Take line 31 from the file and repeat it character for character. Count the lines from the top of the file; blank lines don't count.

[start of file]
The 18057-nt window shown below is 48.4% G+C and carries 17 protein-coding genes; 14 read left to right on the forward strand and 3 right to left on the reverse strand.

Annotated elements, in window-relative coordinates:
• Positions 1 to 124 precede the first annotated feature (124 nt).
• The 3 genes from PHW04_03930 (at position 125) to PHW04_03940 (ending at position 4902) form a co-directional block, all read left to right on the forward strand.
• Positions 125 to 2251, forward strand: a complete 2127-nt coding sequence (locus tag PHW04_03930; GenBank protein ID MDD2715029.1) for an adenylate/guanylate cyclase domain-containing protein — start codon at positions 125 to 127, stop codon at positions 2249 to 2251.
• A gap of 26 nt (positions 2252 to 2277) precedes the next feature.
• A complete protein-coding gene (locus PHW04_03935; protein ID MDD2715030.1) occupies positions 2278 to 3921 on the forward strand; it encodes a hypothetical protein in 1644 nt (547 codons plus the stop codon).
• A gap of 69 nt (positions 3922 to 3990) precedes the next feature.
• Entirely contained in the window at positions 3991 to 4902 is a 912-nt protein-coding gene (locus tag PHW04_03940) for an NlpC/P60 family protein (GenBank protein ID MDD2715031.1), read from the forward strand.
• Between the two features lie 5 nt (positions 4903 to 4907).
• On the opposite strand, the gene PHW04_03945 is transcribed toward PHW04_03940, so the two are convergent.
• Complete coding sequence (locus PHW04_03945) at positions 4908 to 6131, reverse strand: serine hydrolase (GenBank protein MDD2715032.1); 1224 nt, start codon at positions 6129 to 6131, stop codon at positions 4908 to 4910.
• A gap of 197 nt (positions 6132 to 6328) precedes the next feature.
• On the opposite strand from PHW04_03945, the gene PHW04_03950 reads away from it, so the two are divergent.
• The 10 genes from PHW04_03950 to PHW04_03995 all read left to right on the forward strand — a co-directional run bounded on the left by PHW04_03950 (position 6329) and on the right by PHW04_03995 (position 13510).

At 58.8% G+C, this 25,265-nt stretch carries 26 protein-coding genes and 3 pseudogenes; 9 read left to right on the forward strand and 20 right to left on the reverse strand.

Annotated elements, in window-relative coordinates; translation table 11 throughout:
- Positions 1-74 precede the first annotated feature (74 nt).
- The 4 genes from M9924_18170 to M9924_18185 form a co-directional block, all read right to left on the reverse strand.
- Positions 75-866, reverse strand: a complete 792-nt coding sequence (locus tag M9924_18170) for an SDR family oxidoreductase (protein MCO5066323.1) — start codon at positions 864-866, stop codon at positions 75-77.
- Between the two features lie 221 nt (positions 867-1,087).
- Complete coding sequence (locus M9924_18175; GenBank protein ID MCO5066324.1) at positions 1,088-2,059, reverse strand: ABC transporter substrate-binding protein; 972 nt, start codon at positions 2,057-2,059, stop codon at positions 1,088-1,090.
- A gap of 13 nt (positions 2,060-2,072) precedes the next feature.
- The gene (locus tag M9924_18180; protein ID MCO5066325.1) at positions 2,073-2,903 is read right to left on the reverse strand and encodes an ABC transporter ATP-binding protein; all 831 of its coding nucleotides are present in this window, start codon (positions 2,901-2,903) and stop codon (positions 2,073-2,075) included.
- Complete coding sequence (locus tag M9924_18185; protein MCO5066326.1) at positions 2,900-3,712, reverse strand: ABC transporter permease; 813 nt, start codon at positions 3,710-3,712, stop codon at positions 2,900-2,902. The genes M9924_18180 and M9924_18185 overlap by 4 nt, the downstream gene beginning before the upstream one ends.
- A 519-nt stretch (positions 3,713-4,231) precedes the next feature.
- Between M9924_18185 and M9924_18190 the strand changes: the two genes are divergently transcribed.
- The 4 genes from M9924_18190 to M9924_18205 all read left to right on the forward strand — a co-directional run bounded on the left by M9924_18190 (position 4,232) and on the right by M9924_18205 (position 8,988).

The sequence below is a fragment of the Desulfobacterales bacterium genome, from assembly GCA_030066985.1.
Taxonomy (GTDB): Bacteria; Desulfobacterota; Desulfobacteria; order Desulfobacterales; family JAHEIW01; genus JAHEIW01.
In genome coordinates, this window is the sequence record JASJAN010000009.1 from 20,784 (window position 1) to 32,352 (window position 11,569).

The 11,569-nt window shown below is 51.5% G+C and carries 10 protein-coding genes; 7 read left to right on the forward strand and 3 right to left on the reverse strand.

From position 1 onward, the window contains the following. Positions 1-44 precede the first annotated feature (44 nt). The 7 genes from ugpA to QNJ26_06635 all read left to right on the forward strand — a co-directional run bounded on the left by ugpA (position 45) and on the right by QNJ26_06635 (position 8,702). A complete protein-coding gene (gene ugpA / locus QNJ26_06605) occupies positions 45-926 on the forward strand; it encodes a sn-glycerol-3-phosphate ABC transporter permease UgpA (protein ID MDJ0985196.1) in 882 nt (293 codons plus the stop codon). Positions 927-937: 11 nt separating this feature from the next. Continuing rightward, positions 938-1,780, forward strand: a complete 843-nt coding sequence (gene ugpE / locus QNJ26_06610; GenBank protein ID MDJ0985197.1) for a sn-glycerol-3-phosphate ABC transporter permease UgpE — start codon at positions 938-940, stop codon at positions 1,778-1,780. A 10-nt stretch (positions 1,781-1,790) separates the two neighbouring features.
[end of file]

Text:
In genome coordinates, this window is the sequence record JASJAN010000009.1 from 20,784 (window position 1) to 32,352 (window position 11,569).